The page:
Humility leads to Wholeness

In our 8th week into our latest series, Stories of God, Callie and Jeff Bradley share their testimony of how they received news of Jeff becoming unemployed, while at the same time trying to navigate doctors visits and results for their son, Mason. If you haven’t watched the sermon from this past Sunday, click here. Ryan based the message on the passage Isaiah 6:1-8. Isaiah has an encounter with God, but the little details of the text are what really makes this encounter so relatable to every person. To understand the context, you have to understand the status of Israel during the time of this passage. The Israelites had previously dealt with extremely godless, harsh and overall bad rulers. There would be a few good ones every so often, such as King David or King Solomon, but for the most part, things hadn’t always been great. Then, a 16 year old boy named Uzziah tales rule over their nation. He sought the Lord in his ruling, and the Israelites began to prosper. (2 Chronicles 26:5) He built cities, invented weaponry, ruled a huge army, built aqueducts, and so on. But, just like every ruler before him, after 52 years of things going great for Israel, he begins to become proud. He enters the temple of the Lord and disregards it’s holiness. He is non-coincidentally struck with leprosy, and dies soon after. 52 years of prosperity flew out the window the moment he died. Why? Because the people of Israel depended on this man for everything: peace, comfort, security and safety. This is where we pick up in the text, Verse one says, “In the year King Uzziah died…” This means that Israel was in shambles, because the person they had depended on for everything was gone. It wasn’t just Israel who is guilty of it, either. Every human being is guilty of putting things on a pedestal that isn’t God. We put our whole lives, energy and hope into things that are malleable and vulnerable. It is sometimes large-scale, for instance, how our nation was rocked by the death of JFK, or the attacks on 9/11. Our nations status in the world was our comfort, and when it was threatened, we panicked. This could also apply on a more personal level. What about our marriages? Our spouse is who we depend on for comfort and love, when we aren’t even promised another day with them. What about our kids? We have such a tendency to invest every ounce of our time and energy into our kids, and we put God on the back burner, when He is the one who loaned our children to us in the first place. None of these things are promised to stay with us forever. Our nation won’t always be on top, our kids won’t always live at home, our spouses won’t always be around to comfort us. We aren’t entitled to invincibility. When, not if, these things we have falsely put our hope in disappear, it will break us. This is why God designed everything to put Him first. Even creation longs for the Lord. (Psalm 66:4) He wants us to look up to him, even at rock bottom. When Isaiah encounters God in the text, he’s on his knees, repenting of his sins and lifting his hands to the Lord. This is where God wants us. As Ryan said in the sermon, “Tribulations always lead to revelations.” When we have nowhere else to look, God is there, singing and dancing above us, proving His sovereignty. Everything is in His hands, He is just waiting for you to realize it. Sometimes, it takes us hitting rock bottom to realize it. Or we can stop where we are in life, take whatever our “King Uzziah” that we trust and depend on, and surrender it to the Lord. This shift of our focus is a game-changer. We no longer look around at the chaos around us, but instead we desire gospel living, to have God first, and give every part of our hearts to Him. Psalm 51:17 says, “My sacrifice, O God, is a broken spirit; a broken and contrite heart you, God, will not despise.” He desires us to look at Him in all situations, not depending on anyone, anything or ourselves. Take the King Uzziahs in your life, and lay them down at the feet of the God who wants nothing more than to be your number one.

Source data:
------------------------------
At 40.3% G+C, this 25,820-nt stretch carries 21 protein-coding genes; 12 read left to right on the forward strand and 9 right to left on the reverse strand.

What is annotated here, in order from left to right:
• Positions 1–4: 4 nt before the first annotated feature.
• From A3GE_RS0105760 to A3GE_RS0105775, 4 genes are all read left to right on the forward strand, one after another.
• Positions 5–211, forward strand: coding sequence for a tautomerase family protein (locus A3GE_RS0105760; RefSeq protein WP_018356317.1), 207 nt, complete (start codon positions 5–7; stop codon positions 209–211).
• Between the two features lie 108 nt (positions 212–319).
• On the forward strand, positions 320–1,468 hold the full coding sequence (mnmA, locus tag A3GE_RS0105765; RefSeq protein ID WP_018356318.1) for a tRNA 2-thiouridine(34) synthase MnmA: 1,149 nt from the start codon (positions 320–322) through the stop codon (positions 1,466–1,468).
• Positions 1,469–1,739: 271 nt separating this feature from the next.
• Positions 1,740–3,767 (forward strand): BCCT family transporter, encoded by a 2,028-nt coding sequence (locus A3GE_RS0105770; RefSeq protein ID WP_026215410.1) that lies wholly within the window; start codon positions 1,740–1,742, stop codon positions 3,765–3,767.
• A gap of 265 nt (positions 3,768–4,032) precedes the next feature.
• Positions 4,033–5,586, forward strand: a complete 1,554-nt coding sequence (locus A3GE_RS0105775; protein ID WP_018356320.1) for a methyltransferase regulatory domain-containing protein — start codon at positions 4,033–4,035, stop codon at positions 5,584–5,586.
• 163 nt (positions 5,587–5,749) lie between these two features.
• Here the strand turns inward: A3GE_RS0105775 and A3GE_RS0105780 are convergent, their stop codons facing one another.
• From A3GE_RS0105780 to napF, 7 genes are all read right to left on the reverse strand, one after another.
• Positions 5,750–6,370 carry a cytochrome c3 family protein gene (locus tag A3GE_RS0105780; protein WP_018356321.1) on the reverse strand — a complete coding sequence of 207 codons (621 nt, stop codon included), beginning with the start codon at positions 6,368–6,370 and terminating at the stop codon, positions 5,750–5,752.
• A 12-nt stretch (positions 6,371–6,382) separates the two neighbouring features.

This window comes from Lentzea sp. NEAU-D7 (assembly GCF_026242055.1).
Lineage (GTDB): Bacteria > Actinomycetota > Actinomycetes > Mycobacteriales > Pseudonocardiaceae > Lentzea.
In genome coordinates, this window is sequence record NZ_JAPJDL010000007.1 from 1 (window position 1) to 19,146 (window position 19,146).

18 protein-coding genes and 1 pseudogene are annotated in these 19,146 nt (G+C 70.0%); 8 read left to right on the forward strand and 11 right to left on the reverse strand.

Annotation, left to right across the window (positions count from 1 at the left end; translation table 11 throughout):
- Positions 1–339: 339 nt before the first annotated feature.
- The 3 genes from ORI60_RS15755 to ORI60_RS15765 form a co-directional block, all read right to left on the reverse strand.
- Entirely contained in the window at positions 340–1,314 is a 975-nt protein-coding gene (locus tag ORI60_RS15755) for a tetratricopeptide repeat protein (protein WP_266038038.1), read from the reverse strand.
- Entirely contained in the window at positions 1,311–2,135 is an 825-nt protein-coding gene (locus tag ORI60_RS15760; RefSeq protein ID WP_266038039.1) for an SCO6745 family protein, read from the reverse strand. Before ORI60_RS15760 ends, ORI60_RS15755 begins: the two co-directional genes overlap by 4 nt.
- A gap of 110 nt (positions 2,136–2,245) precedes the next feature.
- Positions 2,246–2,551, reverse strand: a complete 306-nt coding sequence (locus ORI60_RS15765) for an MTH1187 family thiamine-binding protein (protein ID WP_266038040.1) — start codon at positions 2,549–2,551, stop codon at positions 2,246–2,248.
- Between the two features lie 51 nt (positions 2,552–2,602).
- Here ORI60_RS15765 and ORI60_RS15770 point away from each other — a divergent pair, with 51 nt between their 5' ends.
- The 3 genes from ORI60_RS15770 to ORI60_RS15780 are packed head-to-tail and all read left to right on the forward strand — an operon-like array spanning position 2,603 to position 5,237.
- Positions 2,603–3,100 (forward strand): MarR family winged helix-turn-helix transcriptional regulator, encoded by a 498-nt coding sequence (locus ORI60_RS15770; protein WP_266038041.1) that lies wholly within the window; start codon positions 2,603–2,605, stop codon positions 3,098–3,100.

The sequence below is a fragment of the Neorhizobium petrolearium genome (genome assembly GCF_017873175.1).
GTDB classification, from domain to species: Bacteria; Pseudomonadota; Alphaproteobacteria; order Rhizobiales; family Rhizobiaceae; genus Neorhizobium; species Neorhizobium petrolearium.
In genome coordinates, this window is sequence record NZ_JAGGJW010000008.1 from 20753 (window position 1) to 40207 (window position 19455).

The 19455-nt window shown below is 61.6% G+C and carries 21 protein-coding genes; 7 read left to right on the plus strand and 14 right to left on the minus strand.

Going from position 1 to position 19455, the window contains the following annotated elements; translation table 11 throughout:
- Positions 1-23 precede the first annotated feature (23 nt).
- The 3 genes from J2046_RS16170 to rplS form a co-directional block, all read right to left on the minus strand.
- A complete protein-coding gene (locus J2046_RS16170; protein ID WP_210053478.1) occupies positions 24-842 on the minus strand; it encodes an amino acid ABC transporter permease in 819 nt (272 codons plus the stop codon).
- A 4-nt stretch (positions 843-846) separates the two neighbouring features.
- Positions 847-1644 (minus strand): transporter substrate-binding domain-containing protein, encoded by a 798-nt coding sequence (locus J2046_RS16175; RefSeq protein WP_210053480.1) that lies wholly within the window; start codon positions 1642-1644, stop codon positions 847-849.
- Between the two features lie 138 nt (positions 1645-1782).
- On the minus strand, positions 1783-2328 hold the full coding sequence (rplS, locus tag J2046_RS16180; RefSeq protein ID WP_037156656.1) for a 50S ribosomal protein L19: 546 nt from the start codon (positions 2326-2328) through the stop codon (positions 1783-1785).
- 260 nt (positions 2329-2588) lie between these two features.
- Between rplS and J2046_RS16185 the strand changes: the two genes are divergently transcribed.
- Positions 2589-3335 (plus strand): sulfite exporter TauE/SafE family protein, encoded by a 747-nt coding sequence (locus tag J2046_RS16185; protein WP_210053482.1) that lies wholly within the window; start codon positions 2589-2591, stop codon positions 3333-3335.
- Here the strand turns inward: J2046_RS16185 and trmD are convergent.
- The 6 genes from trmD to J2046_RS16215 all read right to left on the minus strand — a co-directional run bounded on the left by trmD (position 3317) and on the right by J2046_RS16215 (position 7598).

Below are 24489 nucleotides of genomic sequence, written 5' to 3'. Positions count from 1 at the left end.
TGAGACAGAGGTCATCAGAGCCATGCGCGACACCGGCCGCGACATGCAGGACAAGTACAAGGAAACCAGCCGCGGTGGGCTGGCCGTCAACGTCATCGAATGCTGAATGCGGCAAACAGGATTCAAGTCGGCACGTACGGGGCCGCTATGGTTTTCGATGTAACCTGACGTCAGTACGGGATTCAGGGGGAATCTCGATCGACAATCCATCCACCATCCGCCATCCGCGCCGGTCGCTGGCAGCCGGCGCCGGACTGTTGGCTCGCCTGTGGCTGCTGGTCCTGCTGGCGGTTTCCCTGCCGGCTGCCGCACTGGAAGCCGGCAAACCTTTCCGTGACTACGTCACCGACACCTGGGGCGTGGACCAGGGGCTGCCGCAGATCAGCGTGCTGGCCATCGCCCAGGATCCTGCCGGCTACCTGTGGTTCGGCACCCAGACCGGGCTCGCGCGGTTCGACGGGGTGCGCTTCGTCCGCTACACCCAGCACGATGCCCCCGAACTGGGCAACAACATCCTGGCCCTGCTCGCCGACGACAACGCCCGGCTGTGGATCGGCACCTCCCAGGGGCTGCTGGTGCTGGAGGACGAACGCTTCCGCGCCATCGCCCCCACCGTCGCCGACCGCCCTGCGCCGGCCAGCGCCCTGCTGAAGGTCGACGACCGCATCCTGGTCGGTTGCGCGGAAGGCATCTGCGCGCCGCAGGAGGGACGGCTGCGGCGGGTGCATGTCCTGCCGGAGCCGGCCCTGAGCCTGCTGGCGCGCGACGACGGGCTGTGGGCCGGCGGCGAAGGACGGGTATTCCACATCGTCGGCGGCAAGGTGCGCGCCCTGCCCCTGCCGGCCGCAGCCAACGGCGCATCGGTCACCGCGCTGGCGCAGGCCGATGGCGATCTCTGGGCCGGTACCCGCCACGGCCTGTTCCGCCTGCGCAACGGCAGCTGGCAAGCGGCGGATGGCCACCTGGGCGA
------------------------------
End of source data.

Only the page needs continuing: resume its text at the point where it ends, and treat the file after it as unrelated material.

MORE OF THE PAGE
-Kinley Hurt